Probably the best thing any teacher can do is to have students keep a journal where they reflect on their reading, focusing on how it challenges their thinking or raises new questions. Each entry doesn’t have to be lengthy, even just a question or two, or a brief observation. I believe this isn’t common because educators seem afraid that their pupils will ask the ‘wrong’ questions, Still, what else is education for but learning how to find answers for our questions? (Yes, I know it’s really to brainwash students into becoming suits and dresses for Corporate America, but I can dream.)

Critical Thinking Prompts

Reading comprehension exercises should incorporate prompts that require deeper analysis and critical thinking by either putting them in the shoes of the protagonist or the author. These questions could include “How would you have acted in the protagonist’s situation?” or “What alternative endings can you imagine for this story?” Students could explore different outcomes for main characters based on their decisions within the narrative, or decide whether the story should’ve been told from a different perspective or in a different setting.

A Few Examples of Texts that Challenge Preconceptions

“1984” by George Orwell

This dystopian novel challenges readers’ notions about government control, privacy, and truth. It raises questions about the balance between security and freedom. Questions it might inspire: “How much privacy are we willing to sacrifice for security?” Or “Can truth be manipulated by those in power?”

“To Kill a Mockingbird” by Harper Lee

This classic explores themes of racism, morality, and justice. It challenges readers to reflect on their own beliefs about fairness and empathy. Questions it might inspire: “What would I do in Atticus Finch’s position?” or “How do societal norms influence our sense of justice?”

“Brave New World” by Aldous Huxley

One of my favorites from my high school days, this novel examines a future society driven by technological advancements and hedonism, questioning the cost of such a world on individuality and freedom.

Questions it might inspire: “What are the dangers of a society that prioritizes pleasure over everything else?” or “How important is individuality in a conformist society?”

“Beloved” by Toni Morrison

This powerful novel delves into the legacy of slavery and the struggle for identity and freedom. It challenges readers to confront uncomfortable truths about history and human resilience. Questions it might inspire: “How do past traumas shape our present identities?” or “What does true freedom mean?”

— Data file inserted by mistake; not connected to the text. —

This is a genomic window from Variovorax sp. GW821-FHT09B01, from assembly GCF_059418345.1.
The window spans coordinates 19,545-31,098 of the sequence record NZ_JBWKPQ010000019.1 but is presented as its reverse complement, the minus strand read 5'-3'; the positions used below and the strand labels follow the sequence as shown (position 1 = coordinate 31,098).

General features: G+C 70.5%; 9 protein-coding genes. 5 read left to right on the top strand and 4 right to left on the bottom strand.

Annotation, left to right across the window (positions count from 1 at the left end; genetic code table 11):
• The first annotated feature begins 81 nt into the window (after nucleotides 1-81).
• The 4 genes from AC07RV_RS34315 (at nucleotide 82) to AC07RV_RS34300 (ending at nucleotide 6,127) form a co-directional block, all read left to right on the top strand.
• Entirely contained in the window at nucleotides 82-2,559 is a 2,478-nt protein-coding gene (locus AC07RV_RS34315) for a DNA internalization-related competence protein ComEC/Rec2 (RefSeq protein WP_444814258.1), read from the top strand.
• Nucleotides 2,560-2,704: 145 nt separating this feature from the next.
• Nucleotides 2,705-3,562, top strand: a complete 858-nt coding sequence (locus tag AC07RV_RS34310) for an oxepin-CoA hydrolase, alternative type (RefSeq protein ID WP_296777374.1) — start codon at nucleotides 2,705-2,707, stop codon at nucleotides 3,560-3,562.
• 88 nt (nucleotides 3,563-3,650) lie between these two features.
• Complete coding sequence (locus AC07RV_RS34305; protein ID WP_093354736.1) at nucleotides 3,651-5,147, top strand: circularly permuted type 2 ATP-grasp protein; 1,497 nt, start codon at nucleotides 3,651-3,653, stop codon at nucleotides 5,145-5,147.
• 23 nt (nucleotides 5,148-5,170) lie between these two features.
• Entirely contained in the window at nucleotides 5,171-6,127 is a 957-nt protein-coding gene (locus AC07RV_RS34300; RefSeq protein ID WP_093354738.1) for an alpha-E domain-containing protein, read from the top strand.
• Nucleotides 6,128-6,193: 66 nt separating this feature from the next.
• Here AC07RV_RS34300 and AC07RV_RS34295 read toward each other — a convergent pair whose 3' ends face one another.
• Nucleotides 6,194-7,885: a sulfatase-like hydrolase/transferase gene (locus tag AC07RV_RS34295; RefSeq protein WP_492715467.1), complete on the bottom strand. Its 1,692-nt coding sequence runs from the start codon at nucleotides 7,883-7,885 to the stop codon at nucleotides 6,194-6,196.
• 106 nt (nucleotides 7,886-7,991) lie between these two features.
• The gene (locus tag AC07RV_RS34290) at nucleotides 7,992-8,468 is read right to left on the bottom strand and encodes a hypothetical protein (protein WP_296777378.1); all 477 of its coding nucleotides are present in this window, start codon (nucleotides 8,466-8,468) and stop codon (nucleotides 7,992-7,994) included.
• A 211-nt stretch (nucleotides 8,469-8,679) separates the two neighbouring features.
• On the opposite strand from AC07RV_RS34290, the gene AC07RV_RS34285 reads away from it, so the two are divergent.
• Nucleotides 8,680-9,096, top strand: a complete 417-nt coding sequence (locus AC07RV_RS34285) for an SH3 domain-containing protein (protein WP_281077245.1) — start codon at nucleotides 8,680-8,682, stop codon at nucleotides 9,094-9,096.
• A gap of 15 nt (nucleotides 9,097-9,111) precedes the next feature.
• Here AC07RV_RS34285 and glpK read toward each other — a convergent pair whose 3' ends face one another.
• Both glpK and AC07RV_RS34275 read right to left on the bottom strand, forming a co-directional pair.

“The Handmaid’s Tale” by Margaret Atwood

This speculative fiction novel explores themes of power, control, and resistance in a theocratic society. It prompts readers to consider the implications of losing personal and reproductive freedoms. Questions it might inspire: “How would I respond to living in such a society?” or “What are the signs of creeping authoritarianism in our own world?”

By integrating these practical approaches and selecting thought-provoking texts such as these, educators can create a more engaging and meaningful reading experience for students. This approach won’t only enhance reading comprehension, but also encourage deeper critical thinking, personal reflection, and a stronger connection with the material. It prepares students to be thoughtful, inquisitive individuals who aren’t afraid to challenge their own beliefs and those they encounter.

Perhaps it’s wishful thinking, but I hope that some people out there among you reading this you have a chance to put some of these ideas into practice. I know that teachers are hamstrung considerably by increasingly strict government regulation on curricula. But, in how you teach the material, you still can have some freedom in getting your pupils ahead of the increasingly stunted growth curve of our world’s intellectual future. 

Teachers and parents have been gifted a sacred opportunity to give those in their care a jumpstart on life. So, whether you’re in education or you’re a parent, I implore you to use your opportunities for the better. If you’re neither, I encourage you to take this advice and apply it to everything you read yourself. You’ll be better for it, and ahead of pretty much everybody else who settled on a mediocre education and paid dearly for it.

~ Amelia Desertsong

Amelia Desertsong is a former content marketing specialist turned essayist and creative nonfiction author. She writes articles on many niche hobbies and obscure curiosities, pretty much whatever tickles her fancy.